Sue Buckmaster

Dr Sue Buckmaster is the Artistic Director of Theatre-Rites, a puppetry expert and the fifth generation of theatre practitioners in her family.

In 1996 Sue co-directed the company’s first production Houseworks with founder Penny Bernand. Houseworks was the UK’s first site-specific production created for the under 5’s and was considered by the Guardian’s Lyn Gardner as one of her desert island theatrical experiences.  Since 1996 Sue has created 12 site-specific productions and 15 theatre productions for Theatre-Rites. Most recently she directed Zoe’s Peculiar Journey Through Time for the Burgtheater Vienna in 2021 and in 2023 she will adapt this production for UK audiences.

Sue has an MA in Contemporary Theatre Practice from Essex University, which included a thesis on the Psychoanalytical Study of the Power of the Puppet. In 2018 the University of Essex awarded her an honorary doctorate in recognition of her inspiring leadership in theatre direction and puppetry

Sue has many years of experience as a director, puppetry specialist, dramaturg and teacher. She has worked with a wide variety of companies outside of Theatre-Rites including as Puppetry Director on The Caucasian Chalk Circle (dir Simon McBurney, National Theatre), Pinocchio (dir Marcello Magni Lyric Hammersmith) and Peter Pan (dir Ben Harrison, Three Sixty Entertainment).

As part of Theatre-Rites’ Consultancy programme Sue has directed Chotto Desh and Chotto Xenos for the Akram Khan Company and provided dramaturgy to a number of artists including Joss Arnot Dance, Denada Dance, Sonia Sarbi, Laura Vanhulle and Anders Duckworth.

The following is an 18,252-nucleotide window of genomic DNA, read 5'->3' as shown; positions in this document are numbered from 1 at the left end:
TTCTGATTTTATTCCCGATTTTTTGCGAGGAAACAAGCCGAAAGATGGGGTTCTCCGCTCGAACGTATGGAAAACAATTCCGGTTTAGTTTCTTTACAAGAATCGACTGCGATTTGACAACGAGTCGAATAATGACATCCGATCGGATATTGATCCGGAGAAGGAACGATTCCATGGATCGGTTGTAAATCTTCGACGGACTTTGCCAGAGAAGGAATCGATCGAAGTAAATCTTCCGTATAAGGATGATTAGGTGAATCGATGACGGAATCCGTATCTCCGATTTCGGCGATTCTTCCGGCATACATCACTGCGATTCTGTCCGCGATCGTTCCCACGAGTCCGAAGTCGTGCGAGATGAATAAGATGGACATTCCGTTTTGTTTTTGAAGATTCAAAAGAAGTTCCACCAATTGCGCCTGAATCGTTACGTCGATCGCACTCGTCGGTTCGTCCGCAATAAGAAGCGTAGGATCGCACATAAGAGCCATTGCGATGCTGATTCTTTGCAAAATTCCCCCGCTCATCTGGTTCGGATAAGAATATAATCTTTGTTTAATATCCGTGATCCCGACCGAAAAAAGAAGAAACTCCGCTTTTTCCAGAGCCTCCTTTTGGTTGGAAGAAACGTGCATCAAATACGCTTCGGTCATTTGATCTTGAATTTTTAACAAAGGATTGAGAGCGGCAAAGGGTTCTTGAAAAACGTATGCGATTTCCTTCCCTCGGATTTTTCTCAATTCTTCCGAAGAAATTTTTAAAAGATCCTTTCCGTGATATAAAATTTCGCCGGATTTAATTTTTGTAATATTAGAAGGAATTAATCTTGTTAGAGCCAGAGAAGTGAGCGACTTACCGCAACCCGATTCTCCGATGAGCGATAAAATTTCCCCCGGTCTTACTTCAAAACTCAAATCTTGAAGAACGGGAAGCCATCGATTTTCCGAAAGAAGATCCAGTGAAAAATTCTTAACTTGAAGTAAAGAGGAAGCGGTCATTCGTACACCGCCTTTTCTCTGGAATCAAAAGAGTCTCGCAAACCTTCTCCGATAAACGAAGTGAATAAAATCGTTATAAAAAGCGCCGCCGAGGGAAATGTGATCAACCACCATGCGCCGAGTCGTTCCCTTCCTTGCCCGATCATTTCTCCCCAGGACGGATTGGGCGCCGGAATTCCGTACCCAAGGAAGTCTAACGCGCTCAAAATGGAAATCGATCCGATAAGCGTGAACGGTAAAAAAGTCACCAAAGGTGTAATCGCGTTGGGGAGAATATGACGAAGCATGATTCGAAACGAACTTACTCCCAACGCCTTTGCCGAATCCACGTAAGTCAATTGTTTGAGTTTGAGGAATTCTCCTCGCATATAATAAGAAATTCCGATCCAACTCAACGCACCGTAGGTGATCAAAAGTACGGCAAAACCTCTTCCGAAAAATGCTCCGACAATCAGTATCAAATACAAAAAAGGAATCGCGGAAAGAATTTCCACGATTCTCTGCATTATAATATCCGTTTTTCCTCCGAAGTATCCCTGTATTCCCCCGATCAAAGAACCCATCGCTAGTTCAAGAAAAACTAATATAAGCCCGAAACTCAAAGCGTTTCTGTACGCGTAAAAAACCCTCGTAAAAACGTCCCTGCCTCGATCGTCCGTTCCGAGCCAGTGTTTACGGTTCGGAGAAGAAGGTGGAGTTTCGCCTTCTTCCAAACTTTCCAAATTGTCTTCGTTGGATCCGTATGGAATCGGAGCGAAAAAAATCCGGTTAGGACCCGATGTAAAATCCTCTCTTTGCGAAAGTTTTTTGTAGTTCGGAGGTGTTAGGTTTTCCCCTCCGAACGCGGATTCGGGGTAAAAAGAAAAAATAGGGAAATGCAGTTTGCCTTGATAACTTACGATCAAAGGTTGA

Sue’s work regularly involves cross-artform collaborations.  With Theatre-Rites she has worked with actors, dancers, puppeteers, sculptors, animators, choreographers, Iranian daf drummers, world jazz percussionists, composers, djs, beatboxers and magicians – to name but a few.

Sue is an Advisor to Sadler’s Wells, Polka Theatre and Schauspielhaus Bochum, Germany.

An image from early 1990s. Actress Juliette Stevenson in the middle of the picture and a young actor on the left are being taught how to manipulate a small puppet made of papier mache by Sue Buckmaster who appears with long brown hair on the right hand side of the image.

Where do you start when creating a new puppet?

I like to explore what its materiality is. What does it need to present, what actions do I want it to make and how does it need to transform. For me, puppets that don’t transform in some way are just poor imitations of actors and you might as well use actors. However, if you want to explore how they can be taken apart and reconstructed to symbolise our human robustness, then an actor can’t do that.

For example we are currently making a show called Something in the Air which includes a child puppet which is made out of an inflatable. This material allows us to explore how their ego literally grows or deflates according to their external pressures.

Why use puppets? Can’t actors tell the story better?

Actors can tell stories very directly, puppets can present them in a more metaphorical way. In The Broke ‘N’ Beat Collective the stories were quite hard hitting. The transformation that occurs in the story can be shown by a literal transformation in the object that the puppet is made of: for example, if a girl tends to cut herself, we explored what would happen if the girl was actually made of paper.  In one way it creates magical realism and protects us from the grueling reality of the subject. On the other hand, the cutting literally destroys the paper-girl, so the impact is very direct.


Why does children’s theatre have such a bad name? One reason could be that not enough people know the work of Theatre-Rites. Their new touring show is one of the best times I’ve had in a theatre all year.
The Times on Mischief

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